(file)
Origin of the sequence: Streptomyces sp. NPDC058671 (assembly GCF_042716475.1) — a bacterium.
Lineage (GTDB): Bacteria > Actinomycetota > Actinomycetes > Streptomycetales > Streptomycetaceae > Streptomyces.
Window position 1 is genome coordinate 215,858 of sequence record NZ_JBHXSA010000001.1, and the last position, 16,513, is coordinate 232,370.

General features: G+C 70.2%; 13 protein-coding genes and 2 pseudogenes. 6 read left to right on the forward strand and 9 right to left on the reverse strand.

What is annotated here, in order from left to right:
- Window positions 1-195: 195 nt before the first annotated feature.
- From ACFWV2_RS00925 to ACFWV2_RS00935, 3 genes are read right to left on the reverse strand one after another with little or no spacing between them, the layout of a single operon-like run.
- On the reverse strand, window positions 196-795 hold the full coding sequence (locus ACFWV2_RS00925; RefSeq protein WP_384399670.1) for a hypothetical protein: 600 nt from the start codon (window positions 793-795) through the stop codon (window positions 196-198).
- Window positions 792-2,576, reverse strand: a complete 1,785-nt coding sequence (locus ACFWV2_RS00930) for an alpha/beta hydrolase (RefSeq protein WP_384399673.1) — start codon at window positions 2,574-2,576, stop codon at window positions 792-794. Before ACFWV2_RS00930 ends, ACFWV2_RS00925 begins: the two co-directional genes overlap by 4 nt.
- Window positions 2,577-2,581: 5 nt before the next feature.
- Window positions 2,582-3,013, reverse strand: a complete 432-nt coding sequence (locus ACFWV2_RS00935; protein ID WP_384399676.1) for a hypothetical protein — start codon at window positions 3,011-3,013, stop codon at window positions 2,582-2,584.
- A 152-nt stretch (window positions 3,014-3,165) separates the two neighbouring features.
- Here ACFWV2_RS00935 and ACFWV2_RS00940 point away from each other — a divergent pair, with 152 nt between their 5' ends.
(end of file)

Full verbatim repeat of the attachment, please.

Origin of the sequence: Streptomyces sp. NPDC058671 (assembly GCF_042716475.1) — a bacterium.
Lineage (GTDB): Bacteria > Actinomycetota > Actinomycetes > Streptomycetales > Streptomycetaceae > Streptomyces.
Window position 1 is genome coordinate 215,858 of sequence record NZ_JBHXSA010000001.1, and the last position, 16,513, is coordinate 232,370.

General features: G+C 70.2%; 13 protein-coding genes and 2 pseudogenes. 6 read left to right on the forward strand and 9 right to left on the reverse strand.

What is annotated here, in order from left to right:
- Window positions 1-195: 195 nt before the first annotated feature.
- From ACFWV2_RS00925 to ACFWV2_RS00935, 3 genes are read right to left on the reverse strand one after another with little or no spacing between them, the layout of a single operon-like run.
- On the reverse strand, window positions 196-795 hold the full coding sequence (locus ACFWV2_RS00925; RefSeq protein WP_384399670.1) for a hypothetical protein: 600 nt from the start codon (window positions 793-795) through the stop codon (window positions 196-198).
- Window positions 792-2,576, reverse strand: a complete 1,785-nt coding sequence (locus ACFWV2_RS00930) for an alpha/beta hydrolase (RefSeq protein WP_384399673.1) — start codon at window positions 2,574-2,576, stop codon at window positions 792-794. Before ACFWV2_RS00930 ends, ACFWV2_RS00925 begins: the two co-directional genes overlap by 4 nt.
- Window positions 2,577-2,581: 5 nt before the next feature.
- Window positions 2,582-3,013, reverse strand: a complete 432-nt coding sequence (locus ACFWV2_RS00935; protein ID WP_384399676.1) for a hypothetical protein — start codon at window positions 3,011-3,013, stop codon at window positions 2,582-2,584.
- A 152-nt stretch (window positions 3,014-3,165) separates the two neighbouring features.
- Here ACFWV2_RS00935 and ACFWV2_RS00940 point away from each other — a divergent pair, with 152 nt between their 5' ends.